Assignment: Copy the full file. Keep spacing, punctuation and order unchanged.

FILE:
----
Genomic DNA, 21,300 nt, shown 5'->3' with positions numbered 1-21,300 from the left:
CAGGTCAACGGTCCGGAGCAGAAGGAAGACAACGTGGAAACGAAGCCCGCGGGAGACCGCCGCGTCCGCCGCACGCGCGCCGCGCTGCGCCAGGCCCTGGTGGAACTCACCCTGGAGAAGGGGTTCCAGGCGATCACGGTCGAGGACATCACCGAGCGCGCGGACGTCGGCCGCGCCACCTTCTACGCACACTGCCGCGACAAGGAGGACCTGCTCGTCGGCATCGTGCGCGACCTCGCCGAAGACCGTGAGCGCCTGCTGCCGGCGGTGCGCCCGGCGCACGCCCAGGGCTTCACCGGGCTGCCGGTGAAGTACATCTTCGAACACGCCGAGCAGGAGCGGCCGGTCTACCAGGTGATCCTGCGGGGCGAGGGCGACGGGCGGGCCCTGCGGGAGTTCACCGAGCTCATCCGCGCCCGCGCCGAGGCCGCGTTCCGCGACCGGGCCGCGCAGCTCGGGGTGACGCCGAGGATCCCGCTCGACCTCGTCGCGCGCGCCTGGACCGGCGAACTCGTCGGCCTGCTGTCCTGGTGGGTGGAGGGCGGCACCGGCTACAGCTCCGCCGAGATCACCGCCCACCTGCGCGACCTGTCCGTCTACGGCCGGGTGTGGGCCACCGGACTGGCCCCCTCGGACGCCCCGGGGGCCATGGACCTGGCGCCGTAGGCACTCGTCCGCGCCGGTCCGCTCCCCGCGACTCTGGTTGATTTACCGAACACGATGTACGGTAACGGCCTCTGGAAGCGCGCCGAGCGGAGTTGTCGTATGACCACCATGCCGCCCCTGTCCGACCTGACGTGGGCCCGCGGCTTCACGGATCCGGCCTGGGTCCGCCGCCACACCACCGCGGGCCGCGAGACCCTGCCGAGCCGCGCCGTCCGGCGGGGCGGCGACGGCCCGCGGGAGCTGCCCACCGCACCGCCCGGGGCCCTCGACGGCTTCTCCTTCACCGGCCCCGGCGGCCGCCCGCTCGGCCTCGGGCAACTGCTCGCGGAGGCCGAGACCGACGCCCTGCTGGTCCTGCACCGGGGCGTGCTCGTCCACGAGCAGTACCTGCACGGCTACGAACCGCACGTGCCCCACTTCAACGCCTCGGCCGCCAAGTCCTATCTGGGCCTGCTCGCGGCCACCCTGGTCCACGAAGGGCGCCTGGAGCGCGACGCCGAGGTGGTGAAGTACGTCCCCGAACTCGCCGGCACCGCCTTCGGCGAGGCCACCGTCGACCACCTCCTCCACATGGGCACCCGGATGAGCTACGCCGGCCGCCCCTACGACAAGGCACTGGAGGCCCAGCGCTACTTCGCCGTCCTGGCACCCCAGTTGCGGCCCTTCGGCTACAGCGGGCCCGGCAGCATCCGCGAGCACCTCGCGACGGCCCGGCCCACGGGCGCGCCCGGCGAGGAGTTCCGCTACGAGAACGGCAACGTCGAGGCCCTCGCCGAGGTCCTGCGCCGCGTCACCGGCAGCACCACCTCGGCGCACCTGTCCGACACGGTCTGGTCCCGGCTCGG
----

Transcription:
Genomic DNA, 21,300 nt, shown 5'->3' with positions numbered 1-21,300 from the left:
CAGGTCAACGGTCCGGAGCAGAAGGAAGACAACGTGGAAACGAAGCCCGCGGGAGACCGCCGCGTCCGCCGCACGCGCGCCGCGCTGCGCCAGGCCCTGGTGGAACTCACCCTGGAGAAGGGGTTCCAGGCGATCACGGTCGAGGACATCACCGAGCGCGCGGACGTCGGCCGCGCCACCTTCTACGCACACTGCCGCGACAAGGAGGACCTGCTCGTCGGCATCGTGCGCGACCTCGCCGAAGACCGTGAGCGCCTGCTGCCGGCGGTGCGCCCGGCGCACGCCCAGGGCTTCACCGGGCTGCCGGTGAAGTACATCTTCGAACACGCCGAGCAGGAGCGGCCGGTCTACCAGGTGATCCTGCGGGGCGAGGGCGACGGGCGGGCCCTGCGGGAGTTCACCGAGCTCATCCGCGCCCGCGCCGAGGCCGCGTTCCGCGACCGGGCCGCGCAGCTCGGGGTGACGCCGAGGATCCCGCTCGACCTCGTCGCGCGCGCCTGGACCGGCGAACTCGTCGGCCTGCTGTCCTGGTGGGTGGAGGGCGGCACCGGCTACAGCTCCGCCGAGATCACCGCCCACCTGCGCGACCTGTCCGTCTACGGCCGGGTGTGGGCCACCGGACTGGCCCCCTCGGACGCCCCGGGGGCCATGGACCTGGCGCCGTAGGCACTCGTCCGCGCCGGTCCGCTCCCCGCGACTCTGGTTGATTTACCGAACACGATGTACGGTAACGGCCTCTGGAAGCGCGCCGAGCGGAGTTGTCGTATGACCACCATGCCGCCCCTGTCCGACCTGACGTGGGCCCGCGGCTTCACGGATCCGGCCTGGGTCCGCCGCCACACCACCGCGGGCCGCGAGACCCTGCCGAGCCGCGCCGTCCGGCGGGGCGGCGACGGCCCGCGGGAGCTGCCCACCGCACCGCCCGGGGCCCTCGACGGCTTCTCCTTCACCGGCCCCGGCGGCCGCCCGCTCGGCCTCGGGCAACTGCTCGCGGAGGCCGAGACCGACGCCCTGCTGGTCCTGCACCGGGGCGTGCTCGTCCACGAGCAGTACCTGCACGGCTACGAACCGCACGTGCCCCACTTCAACGCCTCGGCCGCCAAGTCCTATCTGGGCCTGCTCGCGGCCACCCTGGTCCACGAAGGGCGCCTGGAGCGCGACGCCGAGGTGGTGAAGTACGTCCCCGAACTCGCCGGCACCGCCTTCGGCGAGGCCACCGTCGACCACCTCCTCCACATGGGCACCCGGATGAGCTACGCCGGCCGCCCCTACGACAAGGCACTGGAGGCCCAGCGCTACTTCGCCGTCCTGGCACCCCAGTTGCGGCCCTTCGGCTACAGCGGGCCCGGCAGCATCCGCGAGCACCTCGCGACGGCCCGGCCCACGGGCGCGCCCGGCGAGGAGTTCCGCTACGAGAACGGCAACGTCGAGGCCCTCGCCGAGGTCCTGCGCCGCGTCACCGGCAGCACCACCTCGGCGCACCTGTCCGACACGGTCTGGTCCCGGCTCGG